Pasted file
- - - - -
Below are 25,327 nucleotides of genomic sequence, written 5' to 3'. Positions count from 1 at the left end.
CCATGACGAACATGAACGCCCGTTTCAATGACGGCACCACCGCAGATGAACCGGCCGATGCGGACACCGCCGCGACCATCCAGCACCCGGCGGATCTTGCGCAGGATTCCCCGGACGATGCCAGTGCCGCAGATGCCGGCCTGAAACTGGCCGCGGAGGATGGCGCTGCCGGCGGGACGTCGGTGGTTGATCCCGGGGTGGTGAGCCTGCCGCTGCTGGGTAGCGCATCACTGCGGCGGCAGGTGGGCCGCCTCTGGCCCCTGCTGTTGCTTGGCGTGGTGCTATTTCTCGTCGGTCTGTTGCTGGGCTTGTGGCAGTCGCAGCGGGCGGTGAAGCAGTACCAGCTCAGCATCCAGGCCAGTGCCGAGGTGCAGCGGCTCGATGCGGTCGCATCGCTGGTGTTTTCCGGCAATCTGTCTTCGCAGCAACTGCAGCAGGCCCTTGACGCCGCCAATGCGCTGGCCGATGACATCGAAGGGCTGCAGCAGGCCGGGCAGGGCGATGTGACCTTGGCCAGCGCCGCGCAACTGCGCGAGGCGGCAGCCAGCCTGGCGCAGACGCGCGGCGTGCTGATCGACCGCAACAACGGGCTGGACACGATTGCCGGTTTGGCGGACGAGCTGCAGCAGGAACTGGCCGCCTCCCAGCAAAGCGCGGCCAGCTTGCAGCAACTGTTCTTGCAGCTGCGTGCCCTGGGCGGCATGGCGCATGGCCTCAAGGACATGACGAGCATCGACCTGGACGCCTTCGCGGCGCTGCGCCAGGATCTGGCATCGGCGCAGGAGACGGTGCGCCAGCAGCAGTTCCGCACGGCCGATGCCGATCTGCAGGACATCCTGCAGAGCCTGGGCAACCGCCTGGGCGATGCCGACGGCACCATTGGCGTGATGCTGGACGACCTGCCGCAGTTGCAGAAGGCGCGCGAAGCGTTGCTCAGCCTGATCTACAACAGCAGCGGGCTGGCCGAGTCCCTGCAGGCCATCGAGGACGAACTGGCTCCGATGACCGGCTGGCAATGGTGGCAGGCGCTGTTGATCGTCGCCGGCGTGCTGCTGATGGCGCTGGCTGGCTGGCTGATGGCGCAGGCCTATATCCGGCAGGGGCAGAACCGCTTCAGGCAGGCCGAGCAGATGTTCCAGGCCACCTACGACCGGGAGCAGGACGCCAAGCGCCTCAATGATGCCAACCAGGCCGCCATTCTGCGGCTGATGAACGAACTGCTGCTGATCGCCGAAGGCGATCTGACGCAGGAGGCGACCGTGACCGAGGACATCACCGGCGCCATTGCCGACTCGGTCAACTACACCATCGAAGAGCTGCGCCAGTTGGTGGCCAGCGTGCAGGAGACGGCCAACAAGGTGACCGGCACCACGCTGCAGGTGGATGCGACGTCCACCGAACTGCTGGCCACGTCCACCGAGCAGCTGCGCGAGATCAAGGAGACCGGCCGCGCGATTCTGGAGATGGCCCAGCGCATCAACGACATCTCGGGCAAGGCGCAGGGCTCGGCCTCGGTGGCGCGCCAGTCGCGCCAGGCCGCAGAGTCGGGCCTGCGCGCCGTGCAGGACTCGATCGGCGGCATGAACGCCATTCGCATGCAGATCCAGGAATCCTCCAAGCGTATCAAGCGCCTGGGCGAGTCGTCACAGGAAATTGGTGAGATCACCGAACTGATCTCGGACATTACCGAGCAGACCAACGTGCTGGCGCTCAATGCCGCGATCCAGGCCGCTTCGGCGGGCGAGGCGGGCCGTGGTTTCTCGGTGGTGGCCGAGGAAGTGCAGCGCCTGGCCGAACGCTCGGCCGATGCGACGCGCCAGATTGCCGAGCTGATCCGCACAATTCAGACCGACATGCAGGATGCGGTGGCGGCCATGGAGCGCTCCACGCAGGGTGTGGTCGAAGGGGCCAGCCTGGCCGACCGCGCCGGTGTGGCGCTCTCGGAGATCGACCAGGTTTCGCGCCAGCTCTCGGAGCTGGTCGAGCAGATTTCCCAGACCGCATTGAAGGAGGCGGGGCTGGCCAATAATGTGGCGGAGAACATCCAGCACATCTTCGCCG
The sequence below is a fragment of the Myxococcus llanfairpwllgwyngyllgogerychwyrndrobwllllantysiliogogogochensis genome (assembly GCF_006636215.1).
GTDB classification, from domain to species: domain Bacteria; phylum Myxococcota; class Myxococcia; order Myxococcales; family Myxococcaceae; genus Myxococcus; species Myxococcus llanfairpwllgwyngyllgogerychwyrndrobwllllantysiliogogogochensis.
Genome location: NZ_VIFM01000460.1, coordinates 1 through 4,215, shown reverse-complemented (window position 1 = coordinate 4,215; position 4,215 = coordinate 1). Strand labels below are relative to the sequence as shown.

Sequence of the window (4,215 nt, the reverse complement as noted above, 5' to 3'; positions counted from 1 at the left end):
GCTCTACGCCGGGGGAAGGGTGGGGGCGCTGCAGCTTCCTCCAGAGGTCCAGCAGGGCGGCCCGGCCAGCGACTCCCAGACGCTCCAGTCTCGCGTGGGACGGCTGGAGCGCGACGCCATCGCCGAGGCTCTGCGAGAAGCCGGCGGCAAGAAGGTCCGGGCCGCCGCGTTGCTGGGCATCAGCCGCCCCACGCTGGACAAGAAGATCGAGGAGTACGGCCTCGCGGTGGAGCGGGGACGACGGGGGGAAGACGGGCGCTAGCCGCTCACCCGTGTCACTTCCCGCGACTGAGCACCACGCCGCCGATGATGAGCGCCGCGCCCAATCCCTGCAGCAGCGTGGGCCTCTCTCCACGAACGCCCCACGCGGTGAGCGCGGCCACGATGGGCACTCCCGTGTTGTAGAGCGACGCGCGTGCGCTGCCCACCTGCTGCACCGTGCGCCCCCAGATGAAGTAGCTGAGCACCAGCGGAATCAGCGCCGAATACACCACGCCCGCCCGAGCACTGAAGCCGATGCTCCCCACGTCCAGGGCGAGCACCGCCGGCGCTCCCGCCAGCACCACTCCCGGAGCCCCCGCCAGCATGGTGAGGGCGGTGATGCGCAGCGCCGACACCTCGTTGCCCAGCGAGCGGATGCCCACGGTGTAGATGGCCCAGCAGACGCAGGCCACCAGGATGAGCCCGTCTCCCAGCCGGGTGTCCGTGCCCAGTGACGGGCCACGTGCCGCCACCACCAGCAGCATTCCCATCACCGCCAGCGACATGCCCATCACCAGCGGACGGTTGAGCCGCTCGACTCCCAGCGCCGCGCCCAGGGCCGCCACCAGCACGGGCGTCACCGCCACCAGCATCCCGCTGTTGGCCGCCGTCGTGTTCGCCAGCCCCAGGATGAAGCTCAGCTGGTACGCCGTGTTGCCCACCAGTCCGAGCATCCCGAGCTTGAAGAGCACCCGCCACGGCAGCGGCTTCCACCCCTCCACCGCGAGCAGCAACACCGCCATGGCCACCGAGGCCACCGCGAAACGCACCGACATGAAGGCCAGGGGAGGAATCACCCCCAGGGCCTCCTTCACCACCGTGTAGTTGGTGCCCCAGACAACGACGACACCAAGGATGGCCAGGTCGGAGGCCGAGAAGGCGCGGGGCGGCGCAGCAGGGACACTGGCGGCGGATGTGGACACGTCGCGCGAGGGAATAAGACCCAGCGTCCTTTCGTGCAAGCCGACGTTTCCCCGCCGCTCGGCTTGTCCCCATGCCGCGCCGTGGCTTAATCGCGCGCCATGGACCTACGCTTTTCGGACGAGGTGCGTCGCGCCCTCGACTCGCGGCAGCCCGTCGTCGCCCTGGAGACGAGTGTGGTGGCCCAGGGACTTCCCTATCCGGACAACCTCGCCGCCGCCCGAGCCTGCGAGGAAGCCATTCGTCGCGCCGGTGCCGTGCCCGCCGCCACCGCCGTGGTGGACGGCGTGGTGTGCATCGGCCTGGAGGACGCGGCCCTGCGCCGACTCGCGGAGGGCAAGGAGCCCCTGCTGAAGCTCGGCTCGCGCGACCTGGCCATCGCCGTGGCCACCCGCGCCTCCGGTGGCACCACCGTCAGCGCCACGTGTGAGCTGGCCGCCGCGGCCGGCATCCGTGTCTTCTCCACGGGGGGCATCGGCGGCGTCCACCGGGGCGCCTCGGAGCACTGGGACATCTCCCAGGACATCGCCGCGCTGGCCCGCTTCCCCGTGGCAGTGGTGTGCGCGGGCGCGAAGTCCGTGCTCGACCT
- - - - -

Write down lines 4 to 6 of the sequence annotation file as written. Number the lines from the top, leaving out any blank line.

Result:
GTDB classification, from domain to species: domain Bacteria; phylum Myxococcota; class Myxococcia; order Myxococcales; family Myxococcaceae; genus Myxococcus; species Myxococcus llanfairpwllgwyngyllgogerychwyrndrobwllllantysiliogogogochensis.
Genome location: NZ_VIFM01000460.1, coordinates 1 through 4,215, shown reverse-complemented (window position 1 = coordinate 4,215; position 4,215 = coordinate 1). Strand labels below are relative to the sequence as shown.

Sequence of the window (4,215 nt, the reverse complement as noted above, 5' to 3'; positions counted from 1 at the left end):